Jonathan Nolan, Christopher Nolan
Matthew McConaughey, Anne Hathaway, Wes Bentley, David Gyasi, Michael Caine, Mackenzie Foy, Timothée Chalamet, John Lithgow, Bill Irwin, Josh Stewart, Jessica Chastain, Casey Affleck, Ellen Burstyn, Andrew Borba, Topher Grace, Matt Damon
PG-13 for some intense perilous action and brief strong language
Buy on DVD/Blu-ray
The fate of humanity hinges on locating a habitable world somewhere in the galaxy and it falls on a small team of explorers to locate this new home in Christopher Nolan’s science fiction adventure Interstellar.
Set in the near future, we are treated to a world where climate change has irreparably damaged the world, creating dust bowl-like conditions that threaten farmers and civilization alike. Matthew McConaughey plays an ex-pilot whose scientific expertise has enabled him and his children, Tom (Timothee Chalamet) and Murph (Mackenzie Foy) to survive when many others have failed. When he unravels a mystery that leads him to a secret aeronautics program run by his former mentor, Professor Brand (Michael Caine), he reluctantly agrees to embark on a space mission that threatens to separate him and his children forever.
McConaughey reminds the viewer that he’s no stranger to the genre, having appeared in the iconic adaptation of Carl Sagan’s seminal Contact, but this time he gets to be the hero, traveling across light years in hopes of finding one of a group of scientists who left to find a new home, but have not yet returned. McConaguhey isn’t at his most convincing, but has some very delicate, sensitive moments that work within his narrow repertoire of performing capabilities.
Faring better, but with a few questionable scenes, Anne Hathaway follows up her Oscar-winning performance in Les Misérables with a considerably less challenging performance as McConaughey’s would-be romantic interest, a devotee of Prof. Brand. She provides equal parts passion and incredulity and even gets a moment or two to break down at the thought of losing McConaughey’s Cooper. John Lithgow, Michael Caine, Topher Grace and Wes Bentley all deliver expected performances with little emotional resonance while Jessica Chastain and Casey Affleck deliver the film’s best work as Cooper’s two grown children.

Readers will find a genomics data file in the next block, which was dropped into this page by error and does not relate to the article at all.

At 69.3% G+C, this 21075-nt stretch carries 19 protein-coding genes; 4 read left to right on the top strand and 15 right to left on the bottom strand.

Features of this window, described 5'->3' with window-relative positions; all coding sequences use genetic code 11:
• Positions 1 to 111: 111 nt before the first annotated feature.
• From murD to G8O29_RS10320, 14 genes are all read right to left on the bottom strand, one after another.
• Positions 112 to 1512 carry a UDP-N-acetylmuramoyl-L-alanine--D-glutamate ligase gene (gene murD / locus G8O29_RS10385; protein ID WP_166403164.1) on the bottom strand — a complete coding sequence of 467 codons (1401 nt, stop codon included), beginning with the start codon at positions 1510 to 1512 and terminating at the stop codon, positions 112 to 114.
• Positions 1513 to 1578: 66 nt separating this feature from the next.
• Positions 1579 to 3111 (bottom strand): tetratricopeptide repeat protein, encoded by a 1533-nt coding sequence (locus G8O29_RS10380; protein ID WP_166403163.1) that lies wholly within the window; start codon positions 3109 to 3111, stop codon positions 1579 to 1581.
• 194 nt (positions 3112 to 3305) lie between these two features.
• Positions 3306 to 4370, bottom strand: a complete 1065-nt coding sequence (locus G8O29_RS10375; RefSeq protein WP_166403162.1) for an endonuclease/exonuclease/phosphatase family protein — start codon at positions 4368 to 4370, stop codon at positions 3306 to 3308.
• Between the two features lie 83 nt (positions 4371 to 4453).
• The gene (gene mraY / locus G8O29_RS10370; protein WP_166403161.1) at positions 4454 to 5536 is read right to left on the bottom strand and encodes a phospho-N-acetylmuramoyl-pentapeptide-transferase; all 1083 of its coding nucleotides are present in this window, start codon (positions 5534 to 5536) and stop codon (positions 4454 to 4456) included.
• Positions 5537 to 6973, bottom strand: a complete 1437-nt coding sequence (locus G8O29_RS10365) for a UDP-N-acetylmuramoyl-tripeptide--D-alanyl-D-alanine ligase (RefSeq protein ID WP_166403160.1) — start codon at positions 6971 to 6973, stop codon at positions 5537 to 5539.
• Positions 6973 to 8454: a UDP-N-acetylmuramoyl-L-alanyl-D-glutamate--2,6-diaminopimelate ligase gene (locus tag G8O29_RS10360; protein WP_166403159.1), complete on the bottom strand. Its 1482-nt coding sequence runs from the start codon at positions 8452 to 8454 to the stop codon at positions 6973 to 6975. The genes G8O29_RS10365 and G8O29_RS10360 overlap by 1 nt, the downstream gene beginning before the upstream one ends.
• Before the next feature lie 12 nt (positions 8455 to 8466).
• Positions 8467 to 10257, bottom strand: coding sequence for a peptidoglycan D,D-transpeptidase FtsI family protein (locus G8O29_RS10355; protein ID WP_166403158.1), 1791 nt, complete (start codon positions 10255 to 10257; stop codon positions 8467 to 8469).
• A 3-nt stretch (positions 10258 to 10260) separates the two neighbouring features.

This is the kind of film that allows for the director’s ego to show through, exacerbating the worst perceptions of them. Nolan’s complex plot twists often mask shallow characterizations, making the situations and not the characters the most compelling part. While something like Inception has to build itself off of characters, Interstellar let’s the narrative, the visuals and the machinations of the plot dominate over weak characters of limited mental depth.
Nolan is also one of a handful of directors who try to write strong, capable female characters, but forget to give them the level of depth one would expect from a fully realized woman. Anne Hathaway’s Brand is an intelligent, well-reasoned woman, but when she’s faced with the possibility she might be wrong, she almost breaks down in hysterics, refusing to believe she could be wrong. When her faith is proven to be misplaced, she dissolves into a background character who doesn’t have much choice but to accept the fate being handed to her, rather than forging ahead with a new one.
Chastain, as the adult Murph, is treated more capably and provides a slight counterbalance to the Hathaway character. When she fails to convince her brother to leave the homestead because his family’s lives are endangered, she takes matters into her own hands. While she enlists a male friend’s help in keeping her brother at bay should he return home, it’s she who convinces his wife to take their child and flee while then discovering the crux to the whole affair with the tesseract.
While her character doesn’t absolve Nolan of his poor treatment of the character Brand, it shows that he doesn’t always have faith in his female characters to find depth where there isn’t much. That none of his film’s heroes have ever been women speaks a lot to his inability to find a place for them in his work.
That aside, Interstellar is a surreal, trippy homage to Stanley Kurick’s 2001: A Space Odyssey, exploring notions of fate, science and the meaning of life, Nolan’s vision is notably less philosophically deep and while the gorgeous special effects are more than enough to smooth over some of the plot inconsistencies, the technical aspects of the film are too overbearing in places and to limited in others.
The best example being Hans Zimmer’s beautiful orchestral score for the film, which dwarfs the events in several scenes, overwhelming the audience with sensory theatrics without necessity. Subtlety can go a long way in regardless to music in film. Alfonso Cuaron’s Gravity showed that a clever balance of silence and soft music can elevate a scene while punctuating action and drama with swelling scores takes the audience to another place. Misplaced or overburdened compositions, no matter how aurally lovely, undermine some of the simple joys of filmmaking and film watching.
I give credit to Nolan for trying to craft a treatise on human frailty, environmental destruction and the pursuit of solutions, but Interstellar isn’t just about these things. They are often left as footnotes to grand visual splendor and sometimes cheap narrative “gotchas.” This style of filmmaking may have worked on something like Inception, but the director of the brilliant The Dark Knight has begun sliding into his own ego, causing his films to founder under the enormous weight it puts on them. This film, along with The Dark Knight Rises exemplify why Nolan is slowly becoming like Ridley Scott and James Cameron, two directors who have done tremendously as entertainers, but whose philosophical creativity has been subsumed by a desire to have too much control over too little content.
March 16, 2015